The long-term plan will be elaborated in accordance with the company's mission, the necessary resources, and the estimated evolution of external environment key factors. Companies that prioritize the annual marketing plan manifest a reactive attitude towards to external environment. Therefore, objectives, strategies, and action programs are elaborated as an effect of changes that occur in the microenvironment and the macro-environment. However, it is recommended to display an active attitude that allows for marketing activities to be planned in accordance with the company's mission and general objectives, its resources and potential, and the market situation.

The structure of the marketing plan

Marketing practice shows that the detailed structure of the marketing plan registers a series of differences from one company to another, depending on the particularities of their activity. Generally, the structure of any marketing plan must incorporate the following components: the summary and the introduction, external and internal environment analysis, SWOT analysis, hypotheses, objectives, marketing strategies, marketing program, budget, and the control system (TCIOM, 2008).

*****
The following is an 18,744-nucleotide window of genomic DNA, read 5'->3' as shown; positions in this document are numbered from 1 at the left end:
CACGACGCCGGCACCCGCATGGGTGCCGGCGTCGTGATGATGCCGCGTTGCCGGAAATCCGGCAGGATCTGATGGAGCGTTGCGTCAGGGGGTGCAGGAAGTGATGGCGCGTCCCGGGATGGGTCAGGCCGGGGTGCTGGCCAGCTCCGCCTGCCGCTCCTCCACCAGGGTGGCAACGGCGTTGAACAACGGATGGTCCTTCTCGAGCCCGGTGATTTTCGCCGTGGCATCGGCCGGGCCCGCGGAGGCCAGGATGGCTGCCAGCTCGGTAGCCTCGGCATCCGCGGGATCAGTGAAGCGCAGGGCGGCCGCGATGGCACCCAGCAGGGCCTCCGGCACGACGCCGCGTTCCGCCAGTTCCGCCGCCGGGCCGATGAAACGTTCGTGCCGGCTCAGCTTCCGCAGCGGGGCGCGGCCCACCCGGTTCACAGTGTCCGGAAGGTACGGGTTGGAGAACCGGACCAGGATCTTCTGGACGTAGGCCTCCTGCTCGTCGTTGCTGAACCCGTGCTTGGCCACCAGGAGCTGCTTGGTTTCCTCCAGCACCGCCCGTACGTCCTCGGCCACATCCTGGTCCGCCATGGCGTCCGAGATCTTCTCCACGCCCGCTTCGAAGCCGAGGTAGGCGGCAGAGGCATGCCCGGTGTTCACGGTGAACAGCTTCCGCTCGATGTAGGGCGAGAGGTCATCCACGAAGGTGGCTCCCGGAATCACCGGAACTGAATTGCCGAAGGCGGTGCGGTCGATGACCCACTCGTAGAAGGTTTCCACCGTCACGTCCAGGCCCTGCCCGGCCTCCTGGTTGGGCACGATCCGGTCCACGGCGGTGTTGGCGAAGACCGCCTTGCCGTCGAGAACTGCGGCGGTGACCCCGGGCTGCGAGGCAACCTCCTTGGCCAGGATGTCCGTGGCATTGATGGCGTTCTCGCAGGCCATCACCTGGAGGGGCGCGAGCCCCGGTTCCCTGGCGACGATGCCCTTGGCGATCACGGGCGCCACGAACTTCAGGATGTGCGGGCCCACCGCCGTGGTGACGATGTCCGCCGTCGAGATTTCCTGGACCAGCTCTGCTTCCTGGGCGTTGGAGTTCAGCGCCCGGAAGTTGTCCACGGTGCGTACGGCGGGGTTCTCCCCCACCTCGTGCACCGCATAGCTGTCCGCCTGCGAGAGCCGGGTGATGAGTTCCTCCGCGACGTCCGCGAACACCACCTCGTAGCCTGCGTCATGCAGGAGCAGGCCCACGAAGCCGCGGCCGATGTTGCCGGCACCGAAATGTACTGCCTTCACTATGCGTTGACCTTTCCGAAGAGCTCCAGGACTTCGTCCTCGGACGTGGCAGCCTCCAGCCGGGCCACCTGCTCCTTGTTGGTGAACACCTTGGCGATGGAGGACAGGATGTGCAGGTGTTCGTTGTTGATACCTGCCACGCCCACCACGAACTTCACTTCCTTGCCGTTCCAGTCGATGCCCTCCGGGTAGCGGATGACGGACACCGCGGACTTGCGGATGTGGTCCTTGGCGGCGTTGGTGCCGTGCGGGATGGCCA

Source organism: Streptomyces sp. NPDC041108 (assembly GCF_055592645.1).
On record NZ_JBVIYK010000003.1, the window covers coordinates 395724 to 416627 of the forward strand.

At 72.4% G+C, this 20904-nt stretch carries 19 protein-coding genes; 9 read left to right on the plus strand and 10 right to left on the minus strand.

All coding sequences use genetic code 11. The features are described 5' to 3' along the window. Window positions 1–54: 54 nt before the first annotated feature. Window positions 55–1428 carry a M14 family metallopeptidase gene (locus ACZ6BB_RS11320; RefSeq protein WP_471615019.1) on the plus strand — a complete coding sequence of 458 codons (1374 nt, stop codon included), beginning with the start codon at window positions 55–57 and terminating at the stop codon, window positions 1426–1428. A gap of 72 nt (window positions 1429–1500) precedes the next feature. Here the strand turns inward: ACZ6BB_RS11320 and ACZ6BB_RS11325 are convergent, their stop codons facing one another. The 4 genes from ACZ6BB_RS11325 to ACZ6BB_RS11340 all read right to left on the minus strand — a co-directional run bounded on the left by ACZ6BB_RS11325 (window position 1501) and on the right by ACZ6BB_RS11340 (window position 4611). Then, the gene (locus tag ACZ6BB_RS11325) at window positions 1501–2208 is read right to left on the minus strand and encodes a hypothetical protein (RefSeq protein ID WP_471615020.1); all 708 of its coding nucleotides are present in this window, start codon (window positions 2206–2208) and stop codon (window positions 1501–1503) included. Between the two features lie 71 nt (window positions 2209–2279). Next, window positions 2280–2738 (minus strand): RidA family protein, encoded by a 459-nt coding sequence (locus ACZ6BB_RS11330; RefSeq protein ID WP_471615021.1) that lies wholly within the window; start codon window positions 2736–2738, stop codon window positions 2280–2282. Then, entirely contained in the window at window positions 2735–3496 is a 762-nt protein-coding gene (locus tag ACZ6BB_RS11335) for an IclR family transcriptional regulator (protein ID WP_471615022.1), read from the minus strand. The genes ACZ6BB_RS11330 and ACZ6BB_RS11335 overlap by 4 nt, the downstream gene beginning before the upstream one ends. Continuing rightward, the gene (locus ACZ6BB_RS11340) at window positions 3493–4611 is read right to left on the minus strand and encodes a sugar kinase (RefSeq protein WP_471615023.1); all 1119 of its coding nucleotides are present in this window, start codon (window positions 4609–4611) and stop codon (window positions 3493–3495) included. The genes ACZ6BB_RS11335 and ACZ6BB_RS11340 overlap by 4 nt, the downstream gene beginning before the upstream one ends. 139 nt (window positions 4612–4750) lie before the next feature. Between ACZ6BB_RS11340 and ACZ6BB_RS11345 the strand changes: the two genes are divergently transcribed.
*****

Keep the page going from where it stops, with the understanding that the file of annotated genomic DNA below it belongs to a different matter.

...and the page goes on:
The summary is the first component of the marketing plan. It consists in briefly presenting the contents of the plan. Its role is to facilitate the rapid understanding marketing objectives, strategies, and tactics developed in the plan. It is recommended that the summary is no longer than 2-3 pages.

The internal and external environment analysis is performed through a marketing audit. The purpose of this analysis is to identify the most significant exogenous and endogenous factors that influence the company's marketing activity and their positive or negative impact.

The SWOT analysis is the synthesis of the audit program. It presents and evaluates the company's strengths and weaknesses, and the external environment's opportunities and threats. The aspects revealed by SWOT analysis are characterized by specificity, indicating the company's situation and its relationship with the external micro and macro-environment.

The marketing plan's hypotheses… [END OF PREVIEW]